Manual combination for drivers and crossovers

Hi, I am new to DIY, i know how to soldering, caps, resistors and inductors together, but I dont know how to combine them to match different drivers to get the best crossover point.

Wondering any website they have huge archive of crossover diagrams to match different driver? Such as Seas, Morel, scanspeak, hivi, etc or even those branded speakers.

If have, could you share with me?

Much appreciated, thanks.
 
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There are several techniques moving down the list. You could start with generic driver models in the simulator and expect to tweak them by hand or you could make a no measurement style crossover. You might consider the expected baffle step and look at the sensitivities and adjust them using L-pads.
 
That is another problem I have, the speaker drivers I can buy from my place here I cannot get ZMA and FRD files, I dont know how to generate these files.

Crossover simulator will need these infos, I am stuck here.😅😅
Do you have pictures / images of the frequency or impedance responses? If so - tools like VituixCAD can trace the responses for use in crossover simulation
 
There's a free tool called "fptrace" which I use and find a bit easier than Vituix: if you can get the manufacturer's Frequency Response and Impedance graphs you can use fptrace to generate the FR and ZMA files. I then input those files to Xsim (also free).

Most, if not all manufacturers provide these graphs, although sometimes various enthusiasts and designers will post their own measurements too. Sometimes the makers' graphs are very small or unclear, wich makes using tracing tools hard. Remember the GI-GO principle: Garbage In, Garbage Out.

However, some makers' graphs are more accurate than others and my understanding is that they're usually measured on an 'infinite baffle' - so the drivers' measurements will differ from a real life cabinet.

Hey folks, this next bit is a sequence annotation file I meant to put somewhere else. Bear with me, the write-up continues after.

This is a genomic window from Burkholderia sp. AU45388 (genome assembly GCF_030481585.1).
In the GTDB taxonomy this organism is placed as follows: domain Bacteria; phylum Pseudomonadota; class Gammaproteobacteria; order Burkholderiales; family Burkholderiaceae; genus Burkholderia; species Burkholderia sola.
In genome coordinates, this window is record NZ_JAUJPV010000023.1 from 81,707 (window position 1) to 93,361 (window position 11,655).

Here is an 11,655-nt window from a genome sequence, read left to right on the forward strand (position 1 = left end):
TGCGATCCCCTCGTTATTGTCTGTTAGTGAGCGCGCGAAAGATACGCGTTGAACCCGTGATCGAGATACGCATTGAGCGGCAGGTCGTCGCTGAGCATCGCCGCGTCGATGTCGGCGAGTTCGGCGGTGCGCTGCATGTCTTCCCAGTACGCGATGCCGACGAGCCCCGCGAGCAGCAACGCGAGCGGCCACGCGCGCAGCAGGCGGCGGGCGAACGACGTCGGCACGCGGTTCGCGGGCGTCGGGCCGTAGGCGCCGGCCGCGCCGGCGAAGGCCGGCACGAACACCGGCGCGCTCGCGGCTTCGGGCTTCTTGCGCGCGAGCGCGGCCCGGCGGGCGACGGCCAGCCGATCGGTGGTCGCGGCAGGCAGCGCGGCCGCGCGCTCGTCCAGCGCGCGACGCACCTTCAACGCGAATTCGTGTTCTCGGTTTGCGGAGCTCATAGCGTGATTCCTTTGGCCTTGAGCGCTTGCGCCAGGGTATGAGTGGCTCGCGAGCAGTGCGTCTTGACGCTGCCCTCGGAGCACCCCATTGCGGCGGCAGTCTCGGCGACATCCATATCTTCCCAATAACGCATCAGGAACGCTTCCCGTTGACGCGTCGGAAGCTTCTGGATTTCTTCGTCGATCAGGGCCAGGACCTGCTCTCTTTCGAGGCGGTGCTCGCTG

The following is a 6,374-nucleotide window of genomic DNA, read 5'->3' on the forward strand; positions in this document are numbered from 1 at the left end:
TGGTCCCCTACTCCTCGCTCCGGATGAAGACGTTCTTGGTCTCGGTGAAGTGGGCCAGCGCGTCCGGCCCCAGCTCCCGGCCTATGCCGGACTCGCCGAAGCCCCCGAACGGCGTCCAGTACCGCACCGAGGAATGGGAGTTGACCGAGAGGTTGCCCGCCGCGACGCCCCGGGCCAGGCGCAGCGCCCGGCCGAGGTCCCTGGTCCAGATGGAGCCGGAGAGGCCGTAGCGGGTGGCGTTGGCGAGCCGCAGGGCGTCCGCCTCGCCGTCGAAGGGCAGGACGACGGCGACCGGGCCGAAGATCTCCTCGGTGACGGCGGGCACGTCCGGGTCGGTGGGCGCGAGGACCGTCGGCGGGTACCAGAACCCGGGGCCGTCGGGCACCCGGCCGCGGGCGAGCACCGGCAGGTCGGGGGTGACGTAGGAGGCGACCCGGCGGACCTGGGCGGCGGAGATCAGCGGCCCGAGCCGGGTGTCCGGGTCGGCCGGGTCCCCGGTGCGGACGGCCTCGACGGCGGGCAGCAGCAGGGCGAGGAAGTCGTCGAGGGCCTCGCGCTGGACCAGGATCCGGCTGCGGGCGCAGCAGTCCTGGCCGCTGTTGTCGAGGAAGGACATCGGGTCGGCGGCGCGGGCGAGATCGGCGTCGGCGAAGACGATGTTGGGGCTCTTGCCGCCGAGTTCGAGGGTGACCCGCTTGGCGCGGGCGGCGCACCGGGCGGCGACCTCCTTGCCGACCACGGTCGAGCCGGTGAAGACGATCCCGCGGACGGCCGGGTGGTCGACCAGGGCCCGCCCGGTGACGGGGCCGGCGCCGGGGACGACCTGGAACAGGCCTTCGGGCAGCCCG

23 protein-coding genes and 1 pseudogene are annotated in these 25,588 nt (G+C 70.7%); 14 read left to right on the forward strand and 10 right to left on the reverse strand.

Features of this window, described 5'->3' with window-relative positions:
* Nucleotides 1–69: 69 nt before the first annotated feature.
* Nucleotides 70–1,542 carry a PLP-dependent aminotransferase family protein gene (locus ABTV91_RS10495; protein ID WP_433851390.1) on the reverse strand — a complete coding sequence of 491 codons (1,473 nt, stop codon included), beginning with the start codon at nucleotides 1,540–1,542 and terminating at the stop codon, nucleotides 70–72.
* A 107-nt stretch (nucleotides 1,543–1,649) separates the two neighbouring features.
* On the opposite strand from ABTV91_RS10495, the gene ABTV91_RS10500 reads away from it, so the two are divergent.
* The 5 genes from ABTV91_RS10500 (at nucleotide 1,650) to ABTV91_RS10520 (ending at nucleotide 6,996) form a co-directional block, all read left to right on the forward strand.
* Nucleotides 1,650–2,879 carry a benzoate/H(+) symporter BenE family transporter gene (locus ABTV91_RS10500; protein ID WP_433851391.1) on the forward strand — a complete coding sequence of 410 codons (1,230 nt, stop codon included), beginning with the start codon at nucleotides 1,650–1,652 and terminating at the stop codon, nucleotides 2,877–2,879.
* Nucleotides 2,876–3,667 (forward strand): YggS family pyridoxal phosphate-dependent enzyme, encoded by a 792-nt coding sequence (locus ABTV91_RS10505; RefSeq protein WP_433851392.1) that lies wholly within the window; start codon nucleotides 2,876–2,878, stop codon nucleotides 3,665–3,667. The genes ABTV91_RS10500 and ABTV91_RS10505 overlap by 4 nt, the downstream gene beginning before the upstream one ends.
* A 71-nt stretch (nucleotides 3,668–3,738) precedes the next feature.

Here's an example of what I'm talking about: Paul Carmody's "Classix II" speakers:
1692062117038.png
1692062130185.png


The top one is the Xsim model, using the same crossover parts but with data obtained using the makers' graphs and fptrace. The second is how it measures in real life, from Mr Carmody's website (thank you Paul, I love those speakers!)

HTH

Geoff
 
Geoff is correct and I should caveat - the use of "raw as provided" manufacturer curves are mainly for you to see how a simulation tool responds to your crossover design, so you can see what effect different filter topologies have on frequency response and impedance response.

The baffle introduces step and diffraction ripple. There are techniques to apply these to raw manufacturer data so your specific enclosure and baffle and driver placement is more true to life in lieu of taking actual measurements yourself.
 
Hello. Can someone help me with making crossover? First of all I understand some basic things how it works but for most part I'm noob. I have speakers US Blaster 4011 in custom box without their original crossover and I would like to make crossover for them. There is 2 woofers 1 midrange and 1 tweeter. Each woofer is 16ohm and mid and tweet are each 8ohm. So I would like of it's possible to make decent crossover for them but also I would like if it possible for them to stay in 8ohm range for amp. I guess if I connect them all parallel that would be easiest for crossover making but impedance won't me near 8ohm and I want to be 8ohm or at least 6ohm lowest. Any advice appreciated.